would have on surrounding neighborhoods. City has not pointed to any studies or research it has done -- whether at the time of adoption or amendment of the Ordinance, or even in preparation for this case -- to determine whether a church-affiliated child care facility would be more or less likely than one not so affiliated to be sensitive to the problems of "intrusion of business with its increased traffic, noise, and depreciation of home values" (D. Ans. Mem. (Cohen I) 14) that the Ordinance assertedly seeks to protect.
And that is not the end of the matter: City has given no reason even to think that any such evidence would exist. Even though it is settled that "statutory classifications will be set aside only if no grounds can be conceived to justify them" and a legislature may legislate "one step at a time, addressing itself to the phase of the problem which seems most acute to the legislative mind" ( McDonald v. Board of Election Commissioners of Chicago, 394 U.S. 802, 809, 22 L. Ed. 2d 739, 89 S. Ct. 1404 (1969) (internal quotes omitted)), City must present at least some evidence that it could rationally have concluded that church-affiliated child care facilities would have less of a detrimental impact on a residential neighborhood than any other day care center. But quite to the contrary, it is undisputed that all those church-affiliated child care facilities that do operate in R-2 districts without special use permits charge a fee and advertise their services. One, according to Cohen's undisputed 12(m) para. 20, has an enrollment of 120 children even though its Illinois day care center license provides for only 75. Nothing suggests that such facilities, merely because they are housed in buildings that are used for church purposes at some times, will at other times engage in their "commercial" activities with any less vigor than would any facility lacking an alternate religious use.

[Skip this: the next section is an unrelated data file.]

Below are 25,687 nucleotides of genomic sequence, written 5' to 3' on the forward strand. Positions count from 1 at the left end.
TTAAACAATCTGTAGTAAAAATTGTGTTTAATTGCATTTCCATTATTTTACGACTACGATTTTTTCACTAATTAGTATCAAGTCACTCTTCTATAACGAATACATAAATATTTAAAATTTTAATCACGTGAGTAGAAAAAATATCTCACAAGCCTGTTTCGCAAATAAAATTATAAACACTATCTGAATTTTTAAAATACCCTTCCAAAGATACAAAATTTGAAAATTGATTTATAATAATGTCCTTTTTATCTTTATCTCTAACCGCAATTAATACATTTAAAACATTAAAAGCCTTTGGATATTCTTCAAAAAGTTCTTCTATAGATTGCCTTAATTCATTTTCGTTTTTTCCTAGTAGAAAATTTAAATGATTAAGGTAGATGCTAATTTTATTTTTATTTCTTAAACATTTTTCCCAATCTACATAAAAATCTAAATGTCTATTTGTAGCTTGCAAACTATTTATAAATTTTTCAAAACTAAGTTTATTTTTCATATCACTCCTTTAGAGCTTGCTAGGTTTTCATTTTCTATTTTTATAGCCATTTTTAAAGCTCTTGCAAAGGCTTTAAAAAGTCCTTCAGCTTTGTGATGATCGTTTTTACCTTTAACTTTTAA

Absent any rational reason for distinguishing between nursery schools in church buildings and a functionally equivalent day care center, the remainder of City's arguments become irrelevant. City tries to argue that the 1977 amendments were specifically intended to eliminate any discrepancies between the treatment of churches and others. But while City cites to hearings held respecting the 1977 amendments, those hearings addressed only City's reasons for requiring permits of all child care facilities that met the Ordinance definition of "day care center," not City's reasons for retaining the language that permitted undefined "nursery schools."